Whether competing for the YM Family Trophy or as part of the BT fleet, safety is the priority on 10 June

A recent Safety Briefing Meeting was held at the Island Sailing Club, Cowes, for this year’s Hoya Round The Island Race being held on Saturday, 10th June 2000.

Well attended, representatives came from Associated British Ports, Cowes Harbour Commission, Marine Rescue Solent Centre, Marine Police Unit, Queens Harbour Master, Red Funnel Group and Southern Water in order to discuss the safety of the largest and most popular yacht race of its type in the world.

Facts arising from the meeting include:-

– The Island Sailing Club has limited entries to a maximum of 2000 boats and a record number of over 12,000 competitors are expected for this year’s 64th Hoya Round the Island Race.

– The 50 nautical mile race will start at 0630am on Saturday 10th June 2000 for the first group of boats off the Royal Yacht Squadron starting line at Cowes, Isle of Wight. The last ISC competing boats will leave at 7.30am. A special Big Boat Class will depart at 8.00am which will consist of nine BT Global Challenge Yachts racing for the Hoya Trophy. – There will be fair tides from Cowes between 5am – 11am. With High Water at 0646am, when the west going tide will be well underway, it is anticipated that new race course records could be set this year.

– For the first time this year, the fleet will sail an extra half mile around pipes being laid in Sandown Bay by Southern Water. A buoy will be laid approximately halfway between Dunnose and Bembridge Ledge Buoy which the fleet will leave to port. This is to avoid construction activity which is part of Southern Water’s ‘200 million Seaclean Wight scheme where more than 275 giant pipes are being welded together to form a 3km pipeline to transfer treated waste water out into the deep water of the English channel.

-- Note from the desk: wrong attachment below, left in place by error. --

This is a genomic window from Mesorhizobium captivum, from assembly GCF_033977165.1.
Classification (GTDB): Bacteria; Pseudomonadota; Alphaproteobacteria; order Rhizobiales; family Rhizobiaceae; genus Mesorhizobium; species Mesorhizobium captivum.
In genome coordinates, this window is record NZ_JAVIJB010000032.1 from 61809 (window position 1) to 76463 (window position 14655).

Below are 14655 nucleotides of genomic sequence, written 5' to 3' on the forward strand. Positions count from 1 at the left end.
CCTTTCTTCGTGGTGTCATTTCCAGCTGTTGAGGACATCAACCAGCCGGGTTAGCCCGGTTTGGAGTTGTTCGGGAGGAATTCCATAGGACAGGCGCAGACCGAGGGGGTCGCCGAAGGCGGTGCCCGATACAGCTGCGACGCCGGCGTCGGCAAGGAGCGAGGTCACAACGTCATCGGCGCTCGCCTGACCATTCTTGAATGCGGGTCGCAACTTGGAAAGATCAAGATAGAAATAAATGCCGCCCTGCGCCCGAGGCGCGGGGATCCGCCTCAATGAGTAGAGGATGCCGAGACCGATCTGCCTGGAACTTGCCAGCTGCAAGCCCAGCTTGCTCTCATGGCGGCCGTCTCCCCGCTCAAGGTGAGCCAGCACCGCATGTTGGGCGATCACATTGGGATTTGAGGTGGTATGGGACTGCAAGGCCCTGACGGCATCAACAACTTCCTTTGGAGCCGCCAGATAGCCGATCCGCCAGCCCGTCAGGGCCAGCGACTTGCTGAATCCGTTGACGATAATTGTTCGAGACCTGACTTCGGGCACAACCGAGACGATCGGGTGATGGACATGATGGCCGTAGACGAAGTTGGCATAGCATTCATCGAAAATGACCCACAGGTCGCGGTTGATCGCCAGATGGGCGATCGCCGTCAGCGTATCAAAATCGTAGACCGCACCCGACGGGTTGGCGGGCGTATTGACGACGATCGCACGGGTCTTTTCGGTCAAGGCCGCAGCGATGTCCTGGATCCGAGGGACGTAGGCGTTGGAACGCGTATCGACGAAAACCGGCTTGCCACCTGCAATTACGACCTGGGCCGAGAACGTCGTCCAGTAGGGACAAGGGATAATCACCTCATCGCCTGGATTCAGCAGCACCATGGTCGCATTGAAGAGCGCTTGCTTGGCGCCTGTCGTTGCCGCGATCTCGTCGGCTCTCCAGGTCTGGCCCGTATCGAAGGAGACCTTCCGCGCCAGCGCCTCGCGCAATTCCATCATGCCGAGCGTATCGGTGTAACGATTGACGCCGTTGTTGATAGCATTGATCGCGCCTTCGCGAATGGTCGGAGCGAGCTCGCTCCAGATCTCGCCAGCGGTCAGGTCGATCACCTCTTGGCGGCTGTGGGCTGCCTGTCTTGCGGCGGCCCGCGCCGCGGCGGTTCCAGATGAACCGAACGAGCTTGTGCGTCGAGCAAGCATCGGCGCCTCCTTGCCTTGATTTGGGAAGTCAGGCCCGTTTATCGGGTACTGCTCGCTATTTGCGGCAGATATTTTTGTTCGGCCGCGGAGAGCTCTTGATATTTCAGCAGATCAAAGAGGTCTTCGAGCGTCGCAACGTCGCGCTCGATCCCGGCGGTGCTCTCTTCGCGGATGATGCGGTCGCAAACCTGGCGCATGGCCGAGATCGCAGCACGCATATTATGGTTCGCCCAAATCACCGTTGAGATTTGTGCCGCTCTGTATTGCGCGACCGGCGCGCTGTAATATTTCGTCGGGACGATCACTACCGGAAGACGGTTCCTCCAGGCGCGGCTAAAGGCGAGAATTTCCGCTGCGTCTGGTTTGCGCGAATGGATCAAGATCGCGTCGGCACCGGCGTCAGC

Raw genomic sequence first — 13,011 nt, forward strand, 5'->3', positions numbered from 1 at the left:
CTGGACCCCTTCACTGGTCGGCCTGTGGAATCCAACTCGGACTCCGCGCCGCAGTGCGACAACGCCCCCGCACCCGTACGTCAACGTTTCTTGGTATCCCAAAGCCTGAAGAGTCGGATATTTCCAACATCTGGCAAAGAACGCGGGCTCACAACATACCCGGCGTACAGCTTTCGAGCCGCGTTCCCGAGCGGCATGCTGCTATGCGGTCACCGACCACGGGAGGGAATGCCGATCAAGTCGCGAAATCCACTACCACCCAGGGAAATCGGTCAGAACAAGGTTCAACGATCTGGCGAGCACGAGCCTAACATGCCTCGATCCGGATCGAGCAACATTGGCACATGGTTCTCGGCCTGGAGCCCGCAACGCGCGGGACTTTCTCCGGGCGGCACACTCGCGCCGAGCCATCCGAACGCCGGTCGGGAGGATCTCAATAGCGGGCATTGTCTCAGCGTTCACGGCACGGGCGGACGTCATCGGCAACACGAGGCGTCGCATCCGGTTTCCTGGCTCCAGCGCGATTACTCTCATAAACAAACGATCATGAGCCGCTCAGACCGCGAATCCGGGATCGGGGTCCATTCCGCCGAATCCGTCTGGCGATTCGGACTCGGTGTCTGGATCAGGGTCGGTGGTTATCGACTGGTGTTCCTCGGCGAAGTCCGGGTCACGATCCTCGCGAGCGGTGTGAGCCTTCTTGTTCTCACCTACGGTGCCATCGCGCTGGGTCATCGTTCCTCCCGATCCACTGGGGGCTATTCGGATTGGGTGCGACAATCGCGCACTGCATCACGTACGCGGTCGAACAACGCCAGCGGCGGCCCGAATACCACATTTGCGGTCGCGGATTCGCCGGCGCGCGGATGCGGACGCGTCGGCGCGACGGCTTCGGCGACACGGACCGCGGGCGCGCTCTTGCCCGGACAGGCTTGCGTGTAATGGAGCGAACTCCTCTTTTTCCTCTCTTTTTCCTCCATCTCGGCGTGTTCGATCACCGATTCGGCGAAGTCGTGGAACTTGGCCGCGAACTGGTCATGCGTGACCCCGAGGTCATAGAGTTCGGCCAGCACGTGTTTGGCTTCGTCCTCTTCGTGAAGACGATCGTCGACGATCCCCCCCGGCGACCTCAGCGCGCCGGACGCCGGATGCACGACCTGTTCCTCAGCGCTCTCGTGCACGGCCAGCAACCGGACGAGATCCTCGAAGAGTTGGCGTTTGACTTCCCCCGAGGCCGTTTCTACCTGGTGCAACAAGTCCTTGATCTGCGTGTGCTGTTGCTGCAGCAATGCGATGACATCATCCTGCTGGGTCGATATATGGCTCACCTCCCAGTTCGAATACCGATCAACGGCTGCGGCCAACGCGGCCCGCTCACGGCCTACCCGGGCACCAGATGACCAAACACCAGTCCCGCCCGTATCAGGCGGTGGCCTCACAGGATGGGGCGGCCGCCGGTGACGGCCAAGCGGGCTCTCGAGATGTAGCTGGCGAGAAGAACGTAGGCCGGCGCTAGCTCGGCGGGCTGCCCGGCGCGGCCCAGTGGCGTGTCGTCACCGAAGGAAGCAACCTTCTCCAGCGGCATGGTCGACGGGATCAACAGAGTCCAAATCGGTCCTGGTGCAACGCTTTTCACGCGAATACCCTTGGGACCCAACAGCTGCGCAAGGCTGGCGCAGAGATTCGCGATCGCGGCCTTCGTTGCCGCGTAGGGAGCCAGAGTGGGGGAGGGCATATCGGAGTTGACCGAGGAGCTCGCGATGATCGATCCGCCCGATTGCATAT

– Southern Water will police the area with a patrol vessel and a RIB in order to direct boats away from the area and around the buoy. Organisers of the race, the Island Sailing Club, will also provide two Committee boats with dedicated marshals. A Notice to Mariners will be sent out to advise competitors of this change to the normal itinerary.

– Another first will be a survey of every entrant which will be carried out by the Southern Tourist Board.

– The Marine Police Unit will operate two boats at the start of the race and one boat for the finish. They will keep the channel clear for ferries and large vessels. There are no reported Cruise Ships or Container Vessels due in the area during the start of the race.

– The Chief Race Officer will carefully monitor the weather from a week prior to the race. Using the facilities provided by the Met Office, Southampton Weather Centre and the Atlantic Weather Marks via the Internet, he will be able to judge, in advance, the safety of the race if extreme conditions arise.

– Internet users will be able to monitor the race on the World Wide Web. Using the site links from www.hoyaroundtheisland.org.uk coverage will be offered from various points of the race. Cameras will be set up by The Needles, St. Catherine’s Point, Cowes and Lee-on-Solent. They will be updated every ten minutes and will run on a continual one minute video loop. Information will also be available for competitors and spectators alike which include highest gust, chill factor, wind direction, wind speed and temperature highs and lows.

Anyone wishing to participate in the 64th Hoya Round the Island Race 2000 should contact the Island Sailing Club on 01983 296911. Entry forms and additional information can also be found on the website: www.hoyaroundtheisland.org.uk